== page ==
Joe Simokaitis Interview

Position players without a whole lot of flash know they have to do the little things well in order to advance through the farm system and beyond.

They may be the "little things," but they are just as important: adjust to the situation, make routine plays in the field, hustle out every play, and so forth.

Hitting well for average and reaching base never hurts, either, and Joe Simokaitis () has been known to do both periodically.

This season, Simokaitis batted .257 with three home runs and nine doubles in 76 games, primarily as the starting shortstop for Double-A Tennessee.

He received a second-half promotion to Triple-A Iowa for his efforts and got off to a strong start there, going 8-for-23 in his first six games with the team before cooling off and finishing with a .223 average in 38 games.

Defensively, Simokaitis committed 13 errors in 421 total chances while playing short in addition to seeing some reps at second and third base.

These numbers may not stand out on paper, but Pat Listach, who managed Simokaitis at Tennessee, calls the 24-year-old infielder a sleeper; one who does some of the things that don't necessarily show up in the box scores.

"He'll sneak up on you and make a good play in the hole when you least expect it," Listach said of Simokaitis. "He's getting better with the bat. He's still got some work to do offensively, but he makes the routine play and he's got a really good arm."

Simokaitis will get a chance to do all of those things and more in the annual Arizona Fall League beginning Tuesday when the Mesa Solar Sox – the team that houses prospects from the Cubs' system each year – begin play in the postseason event.

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What are you looking to work on in Arizona starting next week?

Joe Simokaitis: From what everyone else says, it's really just a showcase for your skills. You go out, play, have fun, and show the scouts what you're about. Defensively, you show your instincts and range left and right. Hitting-wise, you're facing the best of the best so there are a lot of arms coming at you.

Are you excited to go? You were one of only three position players selected by the parent club to participate.

Joe Simokaitis: I am totally excited. Like you said, the organization gets only so many guys to send, and to be thought of as one of those guys, that's big time. Now it's up to me to go out, play and perform.

You've obviously advanced through the system quite a bit since you were drafted just two years ago. Are you pleased with that progression?

Joe Simokaitis: I couldn't be happier. To end the year in Triple-A, that's exactly where I wanted to be and where I imagine most players in the minor leagues want to be; just kind of on the doorsteps so to speak. It was exciting to get called up.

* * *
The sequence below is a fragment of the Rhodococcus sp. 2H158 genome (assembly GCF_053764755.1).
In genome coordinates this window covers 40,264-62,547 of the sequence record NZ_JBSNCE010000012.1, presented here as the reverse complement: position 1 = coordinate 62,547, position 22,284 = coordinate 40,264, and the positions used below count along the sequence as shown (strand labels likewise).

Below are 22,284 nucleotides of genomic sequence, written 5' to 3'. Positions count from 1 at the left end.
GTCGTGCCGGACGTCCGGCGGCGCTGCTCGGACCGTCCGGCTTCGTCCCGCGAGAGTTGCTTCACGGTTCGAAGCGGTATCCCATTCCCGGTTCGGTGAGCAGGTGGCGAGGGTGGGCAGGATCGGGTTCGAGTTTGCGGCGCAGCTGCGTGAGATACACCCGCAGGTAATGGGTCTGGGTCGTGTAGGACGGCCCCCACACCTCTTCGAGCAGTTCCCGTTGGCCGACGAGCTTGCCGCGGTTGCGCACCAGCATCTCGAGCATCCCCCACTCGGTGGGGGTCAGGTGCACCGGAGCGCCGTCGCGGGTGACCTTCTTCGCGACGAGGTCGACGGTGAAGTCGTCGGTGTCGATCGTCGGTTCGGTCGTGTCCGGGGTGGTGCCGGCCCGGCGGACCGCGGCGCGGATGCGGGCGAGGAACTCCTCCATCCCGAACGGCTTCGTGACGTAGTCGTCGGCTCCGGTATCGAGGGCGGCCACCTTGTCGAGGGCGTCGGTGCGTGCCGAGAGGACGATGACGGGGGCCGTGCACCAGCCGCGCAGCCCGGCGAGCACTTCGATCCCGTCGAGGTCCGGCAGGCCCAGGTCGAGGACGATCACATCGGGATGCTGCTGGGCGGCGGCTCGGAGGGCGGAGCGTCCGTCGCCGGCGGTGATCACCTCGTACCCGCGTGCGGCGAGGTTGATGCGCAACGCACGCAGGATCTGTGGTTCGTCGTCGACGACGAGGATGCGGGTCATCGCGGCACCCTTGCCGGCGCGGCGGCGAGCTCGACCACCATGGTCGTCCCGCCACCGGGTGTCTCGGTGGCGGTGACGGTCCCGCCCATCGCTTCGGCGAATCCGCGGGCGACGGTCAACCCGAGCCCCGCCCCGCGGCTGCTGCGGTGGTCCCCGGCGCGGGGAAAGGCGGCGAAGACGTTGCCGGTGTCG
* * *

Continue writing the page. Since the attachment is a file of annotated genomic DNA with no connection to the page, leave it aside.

Are you happy with the overall year you had and the numbers you put up?

Joe Simokaitis: In Double-A, it was up and down a little bit, but I felt I started to come on a little strong. I got called up and kind of continued that a little bit. Toward the end, I think I kind of tailed off and got a little tired. But just ending the year there (Triple-A) and to maybe start the year there next year, I couldn't be more excited.

Nobody ever really goes through an entire season in the minor leagues without changing anything. How much and what all did you work on with your swing this year compared to the work you've done your whole career?

Joe Simokaitis: As far as when I was in Double-A working with (Tennessee hitting coach) Barbaro Garbey and Pat, I don't think it was anything big; just some of the minor things with tweaking my swing and trying to pick up something every day. Maybe it was staying short or trying to work on going the other way. When I got up to Triple-A, I didn't have as much time to work with (Iowa hitting coach) Von Joshua, but I think the main thing was trying to keep your swing short and not trying to do too much. I think a lot of times when guys jump levels, they try to do too much. Von just kind of stressed to stay short.

Late in the season, you were really showing off some power in the batting cages before the games. Is power something you're always looking to develop?

Joe Simokaitis: I don't really think about it too much. As far as the organization is concerned, I don't think they're expecting me to go out and hit 30 home runs or whatever, but it's always good to be able to put a thought in the back of a pitcher's mind that you are capable of hitting the ball out of the park if he makes a mistake. ... The cage is to critique your swing and to work on stuff, and you start trying to take that over into a game. A lot of guys, with the adrenaline of the game, they get caught up and swing too hard or change their approach somehow. I think the key to hitting is being able to take what you're doing in batting practice and apply it to the game.

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